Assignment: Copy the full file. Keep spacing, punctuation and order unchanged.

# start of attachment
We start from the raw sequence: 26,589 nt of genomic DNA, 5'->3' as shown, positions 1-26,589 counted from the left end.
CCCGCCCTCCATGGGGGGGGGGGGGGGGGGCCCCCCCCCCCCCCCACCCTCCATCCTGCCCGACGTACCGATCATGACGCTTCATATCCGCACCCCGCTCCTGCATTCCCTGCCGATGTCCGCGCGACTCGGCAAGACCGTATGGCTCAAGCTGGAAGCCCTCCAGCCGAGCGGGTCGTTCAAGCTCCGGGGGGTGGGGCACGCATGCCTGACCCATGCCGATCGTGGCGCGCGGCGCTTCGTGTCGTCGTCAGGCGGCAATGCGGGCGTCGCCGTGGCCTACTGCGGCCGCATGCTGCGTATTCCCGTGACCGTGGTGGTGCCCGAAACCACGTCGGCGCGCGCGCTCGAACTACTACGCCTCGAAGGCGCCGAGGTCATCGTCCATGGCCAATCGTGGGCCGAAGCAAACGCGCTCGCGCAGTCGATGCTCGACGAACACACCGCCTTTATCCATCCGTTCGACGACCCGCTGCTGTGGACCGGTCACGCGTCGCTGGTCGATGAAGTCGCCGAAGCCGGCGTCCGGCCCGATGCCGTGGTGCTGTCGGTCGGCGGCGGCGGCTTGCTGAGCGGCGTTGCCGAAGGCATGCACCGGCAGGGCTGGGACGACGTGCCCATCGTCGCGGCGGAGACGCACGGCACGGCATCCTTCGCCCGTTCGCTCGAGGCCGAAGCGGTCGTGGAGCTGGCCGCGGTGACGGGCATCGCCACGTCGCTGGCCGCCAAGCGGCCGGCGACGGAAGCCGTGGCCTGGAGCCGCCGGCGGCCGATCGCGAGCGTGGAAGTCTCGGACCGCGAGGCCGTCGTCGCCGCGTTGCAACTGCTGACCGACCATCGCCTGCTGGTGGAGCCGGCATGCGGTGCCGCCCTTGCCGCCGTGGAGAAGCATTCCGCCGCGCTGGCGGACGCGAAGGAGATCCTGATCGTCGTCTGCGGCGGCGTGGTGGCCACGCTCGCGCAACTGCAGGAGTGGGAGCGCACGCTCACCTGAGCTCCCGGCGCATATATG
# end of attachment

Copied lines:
We start from the raw sequence: 26,589 nt of genomic DNA, 5'->3' as shown, positions 1-26,589 counted from the left end.
CCCGCCCTCCATGGGGGGGGGGGGGGGGGGCCCCCCCCCCCCCCCACCCTCCATCCTGCCCGACGTACCGATCATGACGCTTCATATCCGCACCCCGCTCCTGCATTCCCTGCCGATGTCCGCGCGACTCGGCAAGACCGTATGGCTCAAGCTGGAAGCCCTCCAGCCGAGCGGGTCGTTCAAGCTCCGGGGGGTGGGGCACGCATGCCTGACCCATGCCGATCGTGGCGCGCGGCGCTTCGTGTCGTCGTCAGGCGGCAATGCGGGCGTCGCCGTGGCCTACTGCGGCCGCATGCTGCGTATTCCCGTGACCGTGGTGGTGCCCGAAACCACGTCGGCGCGCGCGCTCGAACTACTACGCCTCGAAGGCGCCGAGGTCATCGTCCATGGCCAATCGTGGGCCGAAGCAAACGCGCTCGCGCAGTCGATGCTCGACGAACACACCGCCTTTATCCATCCGTTCGACGACCCGCTGCTGTGGACCGGTCACGCGTCGCTGGTCGATGAAGTCGCCGAAGCCGGCGTCCGGCCCGATGCCGTGGTGCTGTCGGTCGGCGGCGGCGGCTTGCTGAGCGGCGTTGCCGAAGGCATGCACCGGCAGGGCTGGGACGACGTGCCCATCGTCGCGGCGGAGACGCACGGCACGGCATCCTTCGCCCGTTCGCTCGAGGCCGAAGCGGTCGTGGAGCTGGCCGCGGTGACGGGCATCGCCACGTCGCTGGCCGCCAAGCGGCCGGCGACGGAAGCCGTGGCCTGGAGCCGCCGGCGGCCGATCGCGAGCGTGGAAGTCTCGGACCGCGAGGCCGTCGTCGCCGCGTTGCAACTGCTGACCGACCATCGCCTGCTGGTGGAGCCGGCATGCGGTGCCGCCCTTGCCGCCGTGGAGAAGCATTCCGCCGCGCTGGCGGACGCGAAGGAGATCCTGATCGTCGTCTGCGGCGGCGTGGTGGCCACGCTCGCGCAACTGCAGGAGTGGGAGCGCACGCTCACCTGAGCTCCCGGCGCATATATG